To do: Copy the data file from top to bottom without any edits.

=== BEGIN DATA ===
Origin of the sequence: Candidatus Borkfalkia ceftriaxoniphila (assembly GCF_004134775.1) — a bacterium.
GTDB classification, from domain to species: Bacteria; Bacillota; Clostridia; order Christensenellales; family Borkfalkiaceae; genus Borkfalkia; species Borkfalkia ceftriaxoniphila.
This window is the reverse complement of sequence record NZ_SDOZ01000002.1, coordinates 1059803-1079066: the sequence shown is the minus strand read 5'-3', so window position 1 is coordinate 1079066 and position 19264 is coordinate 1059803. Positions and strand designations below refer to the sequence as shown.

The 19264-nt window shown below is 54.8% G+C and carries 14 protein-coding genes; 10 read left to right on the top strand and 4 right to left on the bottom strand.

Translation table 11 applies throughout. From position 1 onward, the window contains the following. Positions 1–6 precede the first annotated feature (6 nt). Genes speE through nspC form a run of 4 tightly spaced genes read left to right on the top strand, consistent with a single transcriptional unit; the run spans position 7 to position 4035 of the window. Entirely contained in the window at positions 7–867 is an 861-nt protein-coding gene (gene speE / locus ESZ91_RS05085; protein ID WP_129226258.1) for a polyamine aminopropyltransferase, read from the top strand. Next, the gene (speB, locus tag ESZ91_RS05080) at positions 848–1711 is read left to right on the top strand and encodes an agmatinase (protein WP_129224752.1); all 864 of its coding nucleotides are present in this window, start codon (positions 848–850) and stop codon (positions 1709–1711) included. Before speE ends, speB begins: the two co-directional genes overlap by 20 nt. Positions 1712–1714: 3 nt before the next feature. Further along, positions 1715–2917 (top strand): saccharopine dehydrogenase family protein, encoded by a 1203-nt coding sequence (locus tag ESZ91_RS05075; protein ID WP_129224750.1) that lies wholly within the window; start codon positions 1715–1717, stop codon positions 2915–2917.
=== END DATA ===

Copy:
Origin of the sequence: Candidatus Borkfalkia ceftriaxoniphila (assembly GCF_004134775.1) — a bacterium.
GTDB classification, from domain to species: Bacteria; Bacillota; Clostridia; order Christensenellales; family Borkfalkiaceae; genus Borkfalkia; species Borkfalkia ceftriaxoniphila.
This window is the reverse complement of sequence record NZ_SDOZ01000002.1, coordinates 1059803-1079066: the sequence shown is the minus strand read 5'-3', so window position 1 is coordinate 1079066 and position 19264 is coordinate 1059803. Positions and strand designations below refer to the sequence as shown.

The 19264-nt window shown below is 54.8% G+C and carries 14 protein-coding genes; 10 read left to right on the top strand and 4 right to left on the bottom strand.

Translation table 11 applies throughout. From position 1 onward, the window contains the following. Positions 1–6 precede the first annotated feature (6 nt). Genes speE through nspC form a run of 4 tightly spaced genes read left to right on the top strand, consistent with a single transcriptional unit; the run spans position 7 to position 4035 of the window. Entirely contained in the window at positions 7–867 is an 861-nt protein-coding gene (gene speE / locus ESZ91_RS05085; protein ID WP_129226258.1) for a polyamine aminopropyltransferase, read from the top strand. Next, the gene (speB, locus tag ESZ91_RS05080) at positions 848–1711 is read left to right on the top strand and encodes an agmatinase (protein WP_129224752.1); all 864 of its coding nucleotides are present in this window, start codon (positions 848–850) and stop codon (positions 1709–1711) included. Before speE ends, speB begins: the two co-directional genes overlap by 20 nt. Positions 1712–1714: 3 nt before the next feature. Further along, positions 1715–2917 (top strand): saccharopine dehydrogenase family protein, encoded by a 1203-nt coding sequence (locus tag ESZ91_RS05075; protein ID WP_129224750.1) that lies wholly within the window; start codon positions 1715–1717, stop codon positions 2915–2917.